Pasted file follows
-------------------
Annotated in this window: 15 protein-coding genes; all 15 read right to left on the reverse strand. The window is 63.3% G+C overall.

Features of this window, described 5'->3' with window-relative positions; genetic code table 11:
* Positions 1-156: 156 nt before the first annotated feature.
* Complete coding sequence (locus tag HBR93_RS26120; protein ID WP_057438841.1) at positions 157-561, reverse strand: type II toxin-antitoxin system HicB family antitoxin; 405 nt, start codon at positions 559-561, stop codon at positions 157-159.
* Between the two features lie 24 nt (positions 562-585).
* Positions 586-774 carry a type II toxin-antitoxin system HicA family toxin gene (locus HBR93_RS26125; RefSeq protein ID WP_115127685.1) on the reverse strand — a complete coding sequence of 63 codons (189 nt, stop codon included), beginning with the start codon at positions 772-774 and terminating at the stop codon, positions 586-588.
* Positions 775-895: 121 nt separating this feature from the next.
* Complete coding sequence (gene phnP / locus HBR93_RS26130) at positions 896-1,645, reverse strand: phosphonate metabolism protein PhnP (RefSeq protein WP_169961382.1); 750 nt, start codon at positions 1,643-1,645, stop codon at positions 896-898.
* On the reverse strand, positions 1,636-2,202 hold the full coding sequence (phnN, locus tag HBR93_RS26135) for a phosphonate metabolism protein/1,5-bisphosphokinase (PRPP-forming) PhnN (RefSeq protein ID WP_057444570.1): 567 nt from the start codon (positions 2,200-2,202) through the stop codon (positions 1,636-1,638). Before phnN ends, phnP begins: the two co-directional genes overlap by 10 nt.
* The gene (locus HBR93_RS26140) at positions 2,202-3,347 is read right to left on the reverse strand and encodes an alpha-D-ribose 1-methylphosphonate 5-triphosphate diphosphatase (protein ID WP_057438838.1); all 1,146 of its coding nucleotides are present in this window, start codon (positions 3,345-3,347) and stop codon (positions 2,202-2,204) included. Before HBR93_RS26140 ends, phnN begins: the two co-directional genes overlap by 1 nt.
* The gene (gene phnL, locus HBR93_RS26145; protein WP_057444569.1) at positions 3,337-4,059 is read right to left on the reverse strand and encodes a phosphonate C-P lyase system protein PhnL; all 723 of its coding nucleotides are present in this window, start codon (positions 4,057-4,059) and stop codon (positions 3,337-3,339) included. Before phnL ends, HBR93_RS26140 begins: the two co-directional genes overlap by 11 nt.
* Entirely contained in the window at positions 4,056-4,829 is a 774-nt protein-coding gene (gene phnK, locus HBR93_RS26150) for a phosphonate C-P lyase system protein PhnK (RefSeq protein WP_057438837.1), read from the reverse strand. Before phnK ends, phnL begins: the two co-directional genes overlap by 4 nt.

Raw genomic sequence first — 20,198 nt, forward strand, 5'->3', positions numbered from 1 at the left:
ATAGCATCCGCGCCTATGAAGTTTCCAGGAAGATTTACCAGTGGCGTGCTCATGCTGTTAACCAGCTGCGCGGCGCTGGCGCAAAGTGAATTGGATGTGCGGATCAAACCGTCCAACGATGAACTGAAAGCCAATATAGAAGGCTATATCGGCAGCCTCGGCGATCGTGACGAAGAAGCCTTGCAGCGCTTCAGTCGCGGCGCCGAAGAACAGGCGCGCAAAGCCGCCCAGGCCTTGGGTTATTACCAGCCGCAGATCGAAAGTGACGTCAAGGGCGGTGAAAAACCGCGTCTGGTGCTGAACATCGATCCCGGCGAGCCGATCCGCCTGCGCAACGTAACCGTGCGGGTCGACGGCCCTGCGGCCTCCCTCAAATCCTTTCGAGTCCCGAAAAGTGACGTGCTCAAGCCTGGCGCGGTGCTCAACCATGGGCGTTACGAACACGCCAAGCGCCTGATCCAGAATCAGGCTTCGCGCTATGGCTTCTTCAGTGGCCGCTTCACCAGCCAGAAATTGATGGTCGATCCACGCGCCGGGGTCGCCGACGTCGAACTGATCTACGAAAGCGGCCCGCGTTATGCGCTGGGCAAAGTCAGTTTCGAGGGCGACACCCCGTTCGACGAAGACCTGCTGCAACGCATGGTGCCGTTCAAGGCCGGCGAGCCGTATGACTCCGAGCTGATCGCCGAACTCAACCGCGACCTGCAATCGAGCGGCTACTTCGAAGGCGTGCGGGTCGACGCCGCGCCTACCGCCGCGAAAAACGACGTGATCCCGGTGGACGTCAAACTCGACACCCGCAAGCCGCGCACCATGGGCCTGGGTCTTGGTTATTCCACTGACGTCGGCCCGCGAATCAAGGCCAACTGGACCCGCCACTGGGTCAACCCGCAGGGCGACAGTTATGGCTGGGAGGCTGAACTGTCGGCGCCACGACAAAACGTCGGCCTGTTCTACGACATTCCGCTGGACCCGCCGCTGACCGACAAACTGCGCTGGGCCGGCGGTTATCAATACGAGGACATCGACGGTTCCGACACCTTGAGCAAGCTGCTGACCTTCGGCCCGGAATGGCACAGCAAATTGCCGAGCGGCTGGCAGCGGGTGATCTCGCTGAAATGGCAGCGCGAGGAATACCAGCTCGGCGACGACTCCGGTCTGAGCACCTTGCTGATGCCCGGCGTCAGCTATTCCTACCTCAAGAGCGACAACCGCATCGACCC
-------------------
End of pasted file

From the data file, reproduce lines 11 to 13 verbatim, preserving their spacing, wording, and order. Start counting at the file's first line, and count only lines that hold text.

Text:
* The gene (gene phnL, locus HBR93_RS26145; protein WP_057444569.1) at positions 3,337-4,059 is read right to left on the reverse strand and encodes a phosphonate C-P lyase system protein PhnL; all 723 of its coding nucleotides are present in this window, start codon (positions 4,057-4,059) and stop codon (positions 3,337-3,339) included. Before phnL ends, HBR93_RS26140 begins: the two co-directional genes overlap by 11 nt.
* Entirely contained in the window at positions 4,056-4,829 is a 774-nt protein-coding gene (gene phnK, locus HBR93_RS26150) for a phosphonate C-P lyase system protein PhnK (RefSeq protein WP_057438837.1), read from the reverse strand. Before phnK ends, phnL begins: the two co-directional genes overlap by 4 nt.

Raw genomic sequence first — 20,198 nt, forward strand, 5'->3', positions numbered from 1 at the left: